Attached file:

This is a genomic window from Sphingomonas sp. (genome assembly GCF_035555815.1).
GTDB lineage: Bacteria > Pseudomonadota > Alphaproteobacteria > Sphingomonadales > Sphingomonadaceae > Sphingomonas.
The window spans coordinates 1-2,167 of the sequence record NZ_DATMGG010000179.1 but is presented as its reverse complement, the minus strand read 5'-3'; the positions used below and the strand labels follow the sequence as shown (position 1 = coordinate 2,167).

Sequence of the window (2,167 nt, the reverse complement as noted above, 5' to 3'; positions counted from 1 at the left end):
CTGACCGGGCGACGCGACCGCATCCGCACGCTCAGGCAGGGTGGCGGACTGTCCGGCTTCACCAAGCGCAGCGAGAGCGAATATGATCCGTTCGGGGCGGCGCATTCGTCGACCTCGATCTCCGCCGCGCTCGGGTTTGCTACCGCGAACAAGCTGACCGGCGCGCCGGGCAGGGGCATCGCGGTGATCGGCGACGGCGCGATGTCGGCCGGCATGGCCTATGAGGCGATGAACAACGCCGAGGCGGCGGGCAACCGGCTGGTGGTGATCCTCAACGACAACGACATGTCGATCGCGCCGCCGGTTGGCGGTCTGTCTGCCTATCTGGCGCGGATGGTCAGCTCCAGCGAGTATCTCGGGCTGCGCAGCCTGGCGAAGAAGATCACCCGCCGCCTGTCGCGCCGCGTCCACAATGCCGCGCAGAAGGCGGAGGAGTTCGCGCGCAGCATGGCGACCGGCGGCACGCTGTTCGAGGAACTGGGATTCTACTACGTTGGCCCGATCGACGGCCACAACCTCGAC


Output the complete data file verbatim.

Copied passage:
This is a genomic window from Sphingomonas sp. (genome assembly GCF_035555815.1).
GTDB lineage: Bacteria > Pseudomonadota > Alphaproteobacteria > Sphingomonadales > Sphingomonadaceae > Sphingomonas.
The window spans coordinates 1-2,167 of the sequence record NZ_DATMGG010000179.1 but is presented as its reverse complement, the minus strand read 5'-3'; the positions used below and the strand labels follow the sequence as shown (position 1 = coordinate 2,167).

Sequence of the window (2,167 nt, the reverse complement as noted above, 5' to 3'; positions counted from 1 at the left end):
CTGACCGGGCGACGCGACCGCATCCGCACGCTCAGGCAGGGTGGCGGACTGTCCGGCTTCACCAAGCGCAGCGAGAGCGAATATGATCCGTTCGGGGCGGCGCATTCGTCGACCTCGATCTCCGCCGCGCTCGGGTTTGCTACCGCGAACAAGCTGACCGGCGCGCCGGGCAGGGGCATCGCGGTGATCGGCGACGGCGCGATGTCGGCCGGCATGGCCTATGAGGCGATGAACAACGCCGAGGCGGCGGGCAACCGGCTGGTGGTGATCCTCAACGACAACGACATGTCGATCGCGCCGCCGGTTGGCGGTCTGTCTGCCTATCTGGCGCGGATGGTCAGCTCCAGCGAGTATCTCGGGCTGCGCAGCCTGGCGAAGAAGATCACCCGCCGCCTGTCGCGCCGCGTCCACAATGCCGCGCAGAAGGCGGAGGAGTTCGCGCGCAGCATGGCGACCGGCGGCACGCTGTTCGAGGAACTGGGATTCTACTACGTTGGCCCGATCGACGGCCACAACCTCGAC